As any internationally recognized certificate from a reputable institution, CAPM® is not just a piece of paper, although if it were, it would be the kind that can get you shortlisted for an assistant project manager position.

CAMP®, or Certified Associate in Project Management, is a certification you can obtain from the PMI institute if you are a beginner in project management, you had some formal project management training and/or experience, and you need a proof that you understand the fundamentals of this discipline. If you already have many years of experience in project management and want to certify that, there are more advanced certifications than the CAPM®, like the PMP® or PRINCE2®. In some cases, you may not need any certification at all, unless the organization you work for, or want to work for, requests it.

To obtain the CAPM®, you need to pass an exam with 150 multiple-choice questions, not very complicated, but not simple either, based on project management theory. To sit for the exam, you also need to have a bachelor degree and to have completed at least 23 hours of formal project management training or have at least 1,500 hours of demonstrated work experience in project management. These prerequisites may vary, and to get an updated list, it is recommended to have a look on the PMI institute CAPM® website.

The exam is not the simplest, nor the most difficult you will ever need to pass. Probably, the best strategy is to enroll in a great project management class if you need formal training and get a good textbook. Here are some tips, some of them more obvious than others:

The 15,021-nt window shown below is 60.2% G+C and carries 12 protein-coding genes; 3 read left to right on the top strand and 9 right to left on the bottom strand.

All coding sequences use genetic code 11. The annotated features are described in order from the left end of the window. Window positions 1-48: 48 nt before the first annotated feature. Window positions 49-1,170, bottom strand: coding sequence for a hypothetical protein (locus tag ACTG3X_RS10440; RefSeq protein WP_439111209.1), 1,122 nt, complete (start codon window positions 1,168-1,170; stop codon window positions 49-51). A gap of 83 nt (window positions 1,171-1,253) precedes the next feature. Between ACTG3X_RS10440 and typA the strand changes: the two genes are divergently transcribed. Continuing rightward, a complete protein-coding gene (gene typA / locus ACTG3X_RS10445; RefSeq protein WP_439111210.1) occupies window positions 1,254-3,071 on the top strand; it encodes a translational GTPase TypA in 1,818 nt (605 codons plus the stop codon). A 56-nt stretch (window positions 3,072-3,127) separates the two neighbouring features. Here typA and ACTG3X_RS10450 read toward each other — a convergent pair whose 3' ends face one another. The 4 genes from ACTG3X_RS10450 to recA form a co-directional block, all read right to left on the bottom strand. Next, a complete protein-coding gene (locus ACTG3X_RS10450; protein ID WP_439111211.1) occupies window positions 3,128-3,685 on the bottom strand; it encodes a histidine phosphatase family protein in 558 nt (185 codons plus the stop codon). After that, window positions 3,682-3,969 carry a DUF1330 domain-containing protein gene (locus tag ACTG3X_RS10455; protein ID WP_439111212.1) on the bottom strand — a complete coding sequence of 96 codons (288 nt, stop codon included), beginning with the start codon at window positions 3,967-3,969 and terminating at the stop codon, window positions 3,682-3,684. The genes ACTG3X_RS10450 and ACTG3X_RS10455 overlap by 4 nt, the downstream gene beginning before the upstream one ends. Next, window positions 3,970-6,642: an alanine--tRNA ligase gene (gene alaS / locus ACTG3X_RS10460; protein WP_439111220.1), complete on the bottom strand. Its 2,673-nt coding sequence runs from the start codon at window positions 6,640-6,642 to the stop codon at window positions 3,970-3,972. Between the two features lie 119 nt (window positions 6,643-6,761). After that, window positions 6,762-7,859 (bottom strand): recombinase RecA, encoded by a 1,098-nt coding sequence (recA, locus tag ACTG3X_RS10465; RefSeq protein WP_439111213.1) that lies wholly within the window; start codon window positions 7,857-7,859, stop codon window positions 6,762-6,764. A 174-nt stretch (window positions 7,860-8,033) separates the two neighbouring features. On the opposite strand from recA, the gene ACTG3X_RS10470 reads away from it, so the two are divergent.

1. Only register for the exam if you really need the certification. If the organization you work for requires it, your employer should offer to cover your training and/or examination costs. Neither the exam nor the training is free.
  2. If you are a job seeker, especially a fresh university graduate, the CAPM® might be the thing that distinguishes your CV from the rest of the applicants with the same degree. Many organizations, especially research and governmental institutions, conduct projects and require staff with some knowledge of project management.
  3. Do not believe that CAPM® will make you a project manager or can substitute on-job experience. Nothing beats experience, but if you have the theoretical basis, you can (theoretically) be better at practice.
  4. If you have no project management experience and require the formal training that is a prerequisite of CAPM, choose a PMI registered education provider. Upon successful completion of the course, you will get the 23 hours of formal education recognized automatically by the PMI, which cuts down bureaucracy. The downside is that not all PMI registered education providers offer high-quality training worth paying for. If you decide to enroll in an intensive course online, do not expect to get much for your money, except some handouts and access to online quizzes, generally useless if you do not have a solid knowledge of the topic from a good CAPM® prep book.
  5. The PMI says you should read the PMBOK® before the exam. But, despite their efforts of updating it regularly, it is still a very dry read. There are many books that summarize the PMBOK® in a much nicer way, so find those good books.
  6. Preparing for the CAPM® is not something to be done in the evening while watching TV – project management theory is not easy, especially if you have not had formal training. But if you are focused, make a study plan, make sure you understand most terminology and concepts, and take a few CAMP® simulations before the exam so you know what to expect, you should not have any problems passing the exam.

The good news is that the certification is valid for five years before it needs renewal, so the exam investment is good value for money. You are likely to use the certification in those five years either to get a good job or get a promotion. Good luck!

Cristina Neagu

Cristina Neagu, PhD, is a freelance editor and proofreader, and a Certified Associate in Project Management. She loves creative writing and managed a virtual team of writers for three years. When she's not working, she likes to read, spend time outdoors, and travel. Visit her website, www.languageediting.com, or contact her on LinkedIn.